In just over two days from now the 89th Academy Awards will be underway and everyone will be tuned in to see just how many Oscars La La Land can win on its triumphant march to Best Picture. Anyone predicting an upset in the top category at this point is just looking for attention. This is a done deal. Sure, you could point to its lack of a SAG Ensemble nod, a stamp which every Best Picture winner since Braveheart managed to attain en route to Oscar immortality, but why split hairs? We know why it didn't get that nod (it's far from an ensemble piece), and we know it doesn't matter. A happy ending is coming for the marvelous musical that hit the ground running this season and never looked back.

One Category at a Time: Best Original Screenplay

Just like in Best Adapted Screenplay, this race feels like a tight one, except that it comes down to two scripts instead of all five nominees. I gotta tell ya, as much fun as true suspense on Oscar night can be, I'm having a rough go of predicting Best Original Screenplay lately, batting less than 0.500 over the last seven years.

Part of it is that the two main industry precursors are doing just as poorly when it comes to prefacing the Academy (which isn't their job, of course, and thank God for that). The WGA and the BAFTA have each anticipated the eventual winner only half the time in this decade, so maybe I'm looking at the wrong precursors.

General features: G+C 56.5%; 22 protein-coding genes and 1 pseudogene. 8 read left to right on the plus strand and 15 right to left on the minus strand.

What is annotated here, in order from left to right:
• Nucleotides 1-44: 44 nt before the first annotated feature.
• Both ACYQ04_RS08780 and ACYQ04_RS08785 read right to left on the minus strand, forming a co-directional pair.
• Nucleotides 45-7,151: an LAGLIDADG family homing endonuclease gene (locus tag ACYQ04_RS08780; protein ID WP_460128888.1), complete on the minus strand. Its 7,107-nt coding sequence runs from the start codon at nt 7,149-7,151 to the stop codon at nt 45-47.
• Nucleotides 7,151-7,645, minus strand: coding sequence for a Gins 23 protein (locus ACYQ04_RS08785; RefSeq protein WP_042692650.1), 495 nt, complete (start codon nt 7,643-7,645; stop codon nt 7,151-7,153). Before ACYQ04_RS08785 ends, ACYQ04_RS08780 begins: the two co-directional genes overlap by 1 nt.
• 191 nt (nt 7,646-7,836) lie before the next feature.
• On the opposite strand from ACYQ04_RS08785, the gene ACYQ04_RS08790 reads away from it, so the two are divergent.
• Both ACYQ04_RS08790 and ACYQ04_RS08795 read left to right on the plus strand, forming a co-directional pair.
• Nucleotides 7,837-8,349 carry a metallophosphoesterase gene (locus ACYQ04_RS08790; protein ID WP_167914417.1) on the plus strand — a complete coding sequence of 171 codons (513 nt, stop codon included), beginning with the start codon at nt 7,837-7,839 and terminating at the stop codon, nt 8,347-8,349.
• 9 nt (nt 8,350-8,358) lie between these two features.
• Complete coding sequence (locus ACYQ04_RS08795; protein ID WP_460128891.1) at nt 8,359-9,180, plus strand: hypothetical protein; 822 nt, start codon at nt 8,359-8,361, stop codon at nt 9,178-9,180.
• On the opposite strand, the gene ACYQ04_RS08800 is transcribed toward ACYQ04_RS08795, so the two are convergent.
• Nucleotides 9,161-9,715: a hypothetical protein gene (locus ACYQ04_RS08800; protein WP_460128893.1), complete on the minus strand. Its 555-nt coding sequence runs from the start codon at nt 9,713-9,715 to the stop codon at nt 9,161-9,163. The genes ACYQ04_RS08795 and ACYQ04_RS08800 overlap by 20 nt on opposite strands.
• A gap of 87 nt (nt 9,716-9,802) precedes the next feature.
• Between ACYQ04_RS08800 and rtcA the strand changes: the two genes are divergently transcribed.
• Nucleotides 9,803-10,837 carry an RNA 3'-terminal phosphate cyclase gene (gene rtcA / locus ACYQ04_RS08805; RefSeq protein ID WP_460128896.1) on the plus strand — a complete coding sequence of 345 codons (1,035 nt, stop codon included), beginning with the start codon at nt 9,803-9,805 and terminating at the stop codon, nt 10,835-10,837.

Thursday, February 23, 2017

One Category at a Time: Best Production Design

This feels like one of those tight categories in which literally any of the five nominees could win. The usual period dressings are conspicuously absent, precursors have been split every which way, and said precursors have not been all that informative in recent years anyway; Three Best Production Design winners of that last ten didn't have any of the ADG, BAFTA or Critics Choice Awards in hand before taking the Oscar.

Top Twenty Movies of 2016, Part 2 (#10-1)

And then there were ten. I've tried my best not to squawk about it too much over the course of the year, but I stand by the opinion that 2016 was not a vintage year for film. I do, however, think it may be the year wherein the importance of film (and our cultural sphere, in general) was clearer than ever.
Many might dismiss the pageantry of awards seasons and the minutia of 'Top Ten' lists as utterly frivolous in a year with so much noisy social and political unrest, with much larger (and disheartening) things happening outside the cinema bubble. But such tumultuous times are when we should cherish the movies even more.

The right movie at the right time can have tremendous power; It can soothe the vexed mind with magical escapism, it can educate by giving exposure to unseen people or issues, and it can provide connection to worlds we may never have known we could connect with. These ten movies do all that and then some. Congratulations to them, especially the top five, which represent my personal nominations for Best Picture of 2016.

One Category at a Time: Best Actor